US sanctions pressure forces Adidas to follow Nike and drop Iran sponsorship

August 3 – German sportswear company Adidas is cutting ties with the Iranian national team ahead of next year’s Asian Cup, following in the footsteps of rival Nike because of increasing geopolitical uncertainty in the region.

In a statement Adidas said it had “notified the Football federation of the Islamic Republic of Iran that we will not extend the existing commercial agreement beyond the agreed term.”

With impending US sanctions Adidas has clearly decided to make an exception from its motto “Impossible is Nothing.” In June Nike announced that “as a US company, we cannot provide shoes to players in the Iran national team at this time.”

During the World Cup in Russia, Adidas supplied the team with shirts while Nike pulled their sponsorship of individual players’ footwear. Adidas’ Iran shirts were not available for fans to buy, prompting various public campaigns from Iranians to get the manufacturer to make the kit available

In response to the latest move, state-run media in Iran said the country’s  FA President Mehdi Taj accused Adidas of “disrespecting the Iranian people” and demanded a formal apology from the manufacturer.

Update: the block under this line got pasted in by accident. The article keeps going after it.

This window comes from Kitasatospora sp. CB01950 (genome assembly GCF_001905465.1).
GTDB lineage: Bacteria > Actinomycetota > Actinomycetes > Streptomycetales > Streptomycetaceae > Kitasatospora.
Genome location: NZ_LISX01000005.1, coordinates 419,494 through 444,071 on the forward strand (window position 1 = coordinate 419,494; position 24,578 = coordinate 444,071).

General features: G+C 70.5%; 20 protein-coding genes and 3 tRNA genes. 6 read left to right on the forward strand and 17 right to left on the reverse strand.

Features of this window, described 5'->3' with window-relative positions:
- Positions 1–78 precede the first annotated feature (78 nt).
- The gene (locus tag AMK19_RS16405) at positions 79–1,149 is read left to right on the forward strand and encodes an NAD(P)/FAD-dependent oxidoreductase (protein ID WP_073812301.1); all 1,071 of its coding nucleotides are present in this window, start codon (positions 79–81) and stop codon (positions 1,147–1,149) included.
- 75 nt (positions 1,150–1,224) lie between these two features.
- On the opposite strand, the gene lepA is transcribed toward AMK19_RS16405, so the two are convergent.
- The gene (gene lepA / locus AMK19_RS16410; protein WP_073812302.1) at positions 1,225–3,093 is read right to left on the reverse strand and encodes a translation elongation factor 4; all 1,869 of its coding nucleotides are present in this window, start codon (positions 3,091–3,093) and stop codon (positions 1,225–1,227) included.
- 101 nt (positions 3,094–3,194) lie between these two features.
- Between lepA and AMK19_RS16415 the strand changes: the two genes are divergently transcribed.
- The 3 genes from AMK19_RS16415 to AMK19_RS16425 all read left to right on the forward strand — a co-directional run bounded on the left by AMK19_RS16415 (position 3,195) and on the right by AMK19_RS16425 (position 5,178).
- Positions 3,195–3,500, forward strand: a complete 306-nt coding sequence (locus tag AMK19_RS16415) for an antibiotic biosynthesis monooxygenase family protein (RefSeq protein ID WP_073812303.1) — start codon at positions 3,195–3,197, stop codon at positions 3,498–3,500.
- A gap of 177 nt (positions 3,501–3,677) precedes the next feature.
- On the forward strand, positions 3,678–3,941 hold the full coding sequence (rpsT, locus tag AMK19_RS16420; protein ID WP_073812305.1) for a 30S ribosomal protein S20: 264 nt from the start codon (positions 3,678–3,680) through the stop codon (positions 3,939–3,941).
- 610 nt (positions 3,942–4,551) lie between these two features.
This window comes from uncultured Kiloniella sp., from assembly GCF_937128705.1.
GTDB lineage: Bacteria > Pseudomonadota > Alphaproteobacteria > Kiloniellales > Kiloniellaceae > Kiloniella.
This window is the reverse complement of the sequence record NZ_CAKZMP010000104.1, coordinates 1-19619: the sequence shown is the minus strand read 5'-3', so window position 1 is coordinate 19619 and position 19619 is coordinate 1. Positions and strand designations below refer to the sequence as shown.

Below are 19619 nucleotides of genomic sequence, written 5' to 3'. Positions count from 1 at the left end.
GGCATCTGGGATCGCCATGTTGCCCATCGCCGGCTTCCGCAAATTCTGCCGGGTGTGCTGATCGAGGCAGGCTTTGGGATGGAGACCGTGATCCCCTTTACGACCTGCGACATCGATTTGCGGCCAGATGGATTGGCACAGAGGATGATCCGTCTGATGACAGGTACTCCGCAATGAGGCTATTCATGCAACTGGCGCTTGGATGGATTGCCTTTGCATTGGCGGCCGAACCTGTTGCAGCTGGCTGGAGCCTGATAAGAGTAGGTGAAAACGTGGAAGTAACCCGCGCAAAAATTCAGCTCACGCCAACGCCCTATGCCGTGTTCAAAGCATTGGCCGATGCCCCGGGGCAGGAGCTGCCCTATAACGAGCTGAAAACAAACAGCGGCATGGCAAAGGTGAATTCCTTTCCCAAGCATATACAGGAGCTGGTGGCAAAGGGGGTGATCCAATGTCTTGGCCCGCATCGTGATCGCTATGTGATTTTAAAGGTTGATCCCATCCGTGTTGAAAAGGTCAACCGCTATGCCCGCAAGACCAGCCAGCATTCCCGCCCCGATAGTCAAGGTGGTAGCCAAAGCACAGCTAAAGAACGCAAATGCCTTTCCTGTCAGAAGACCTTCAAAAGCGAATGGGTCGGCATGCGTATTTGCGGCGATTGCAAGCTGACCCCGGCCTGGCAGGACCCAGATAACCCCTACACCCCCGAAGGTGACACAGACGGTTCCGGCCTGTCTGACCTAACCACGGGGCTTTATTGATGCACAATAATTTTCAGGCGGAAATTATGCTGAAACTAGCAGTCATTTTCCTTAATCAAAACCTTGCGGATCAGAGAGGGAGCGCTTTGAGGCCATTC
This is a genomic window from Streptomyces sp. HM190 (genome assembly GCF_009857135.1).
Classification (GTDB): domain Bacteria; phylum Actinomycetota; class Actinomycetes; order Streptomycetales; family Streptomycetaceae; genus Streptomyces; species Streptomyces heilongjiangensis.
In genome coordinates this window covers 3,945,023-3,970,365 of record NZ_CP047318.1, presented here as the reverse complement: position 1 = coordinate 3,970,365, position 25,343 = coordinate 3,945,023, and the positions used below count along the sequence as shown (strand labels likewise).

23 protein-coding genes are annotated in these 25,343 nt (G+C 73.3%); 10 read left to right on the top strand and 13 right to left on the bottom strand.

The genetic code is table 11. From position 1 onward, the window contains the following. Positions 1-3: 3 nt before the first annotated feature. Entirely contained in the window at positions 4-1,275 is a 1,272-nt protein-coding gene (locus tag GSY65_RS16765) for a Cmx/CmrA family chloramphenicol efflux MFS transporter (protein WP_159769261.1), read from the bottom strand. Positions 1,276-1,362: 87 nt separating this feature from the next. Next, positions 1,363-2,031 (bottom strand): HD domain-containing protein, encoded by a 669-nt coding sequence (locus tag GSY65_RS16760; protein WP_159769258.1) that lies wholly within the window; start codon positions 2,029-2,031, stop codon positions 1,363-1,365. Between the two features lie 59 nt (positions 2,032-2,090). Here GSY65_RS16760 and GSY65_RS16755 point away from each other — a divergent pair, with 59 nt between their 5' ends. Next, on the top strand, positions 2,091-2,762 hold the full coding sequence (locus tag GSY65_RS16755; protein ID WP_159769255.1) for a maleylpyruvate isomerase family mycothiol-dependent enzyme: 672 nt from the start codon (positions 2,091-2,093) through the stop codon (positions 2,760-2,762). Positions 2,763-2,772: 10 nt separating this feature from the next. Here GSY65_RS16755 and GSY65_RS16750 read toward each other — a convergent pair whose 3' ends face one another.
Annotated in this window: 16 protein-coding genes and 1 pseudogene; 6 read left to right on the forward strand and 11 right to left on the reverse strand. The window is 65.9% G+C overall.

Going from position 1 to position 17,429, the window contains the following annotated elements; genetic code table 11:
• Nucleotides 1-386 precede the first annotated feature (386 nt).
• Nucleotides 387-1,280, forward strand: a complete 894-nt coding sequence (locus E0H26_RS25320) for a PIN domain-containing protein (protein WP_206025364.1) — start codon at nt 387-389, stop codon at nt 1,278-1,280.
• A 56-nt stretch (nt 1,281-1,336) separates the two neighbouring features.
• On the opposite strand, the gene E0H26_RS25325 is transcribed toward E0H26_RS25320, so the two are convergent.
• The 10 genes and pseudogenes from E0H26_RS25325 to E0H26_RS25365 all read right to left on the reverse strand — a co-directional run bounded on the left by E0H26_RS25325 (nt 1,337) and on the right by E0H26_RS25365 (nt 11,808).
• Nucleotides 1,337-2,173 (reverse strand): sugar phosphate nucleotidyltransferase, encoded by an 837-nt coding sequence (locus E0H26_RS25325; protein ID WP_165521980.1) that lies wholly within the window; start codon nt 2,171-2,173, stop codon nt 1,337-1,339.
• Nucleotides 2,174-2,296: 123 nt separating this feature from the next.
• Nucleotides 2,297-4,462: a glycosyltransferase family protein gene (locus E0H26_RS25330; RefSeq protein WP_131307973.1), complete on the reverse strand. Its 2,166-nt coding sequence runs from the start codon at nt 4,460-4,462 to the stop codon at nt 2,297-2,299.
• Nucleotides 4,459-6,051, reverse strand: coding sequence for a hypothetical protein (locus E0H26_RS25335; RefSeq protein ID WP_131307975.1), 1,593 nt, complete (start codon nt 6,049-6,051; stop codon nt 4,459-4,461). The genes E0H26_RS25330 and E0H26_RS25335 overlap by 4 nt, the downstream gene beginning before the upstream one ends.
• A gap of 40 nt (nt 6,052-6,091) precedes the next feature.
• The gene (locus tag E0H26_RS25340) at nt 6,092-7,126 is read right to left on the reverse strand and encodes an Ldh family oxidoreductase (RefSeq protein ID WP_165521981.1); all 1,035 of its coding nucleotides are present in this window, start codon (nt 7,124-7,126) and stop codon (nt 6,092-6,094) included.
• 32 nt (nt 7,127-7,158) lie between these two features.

Iran will now be forced to find replacement kit providers before the Asian Cup in the UAE, where they have been drawn alongside Iraq, Yemen and Vietnam. Iran, under Portuguese coach Carlos Quieroz, have become a force in Asian football and were the first AFC nation to qualify for Russia 2018. The team’s development has been hampered by the difficulty to secure international fixtures, and it now doesn’t have a kit.

But there is no doubting the country’s passion for the game which sees crowds of more than 100,000 (some reports of up to 120,000) pack the Azadi Stadium for national team games and the Tehran derby between Persepolis and Esteglhal.

Contact the writer of this story at moc.l1611021540labto1611021540ofdlr1611021540owedi1611021540sni@w1611021540ahsra1611021540w.wer1611021540dna1611021540

 


Latest Tweets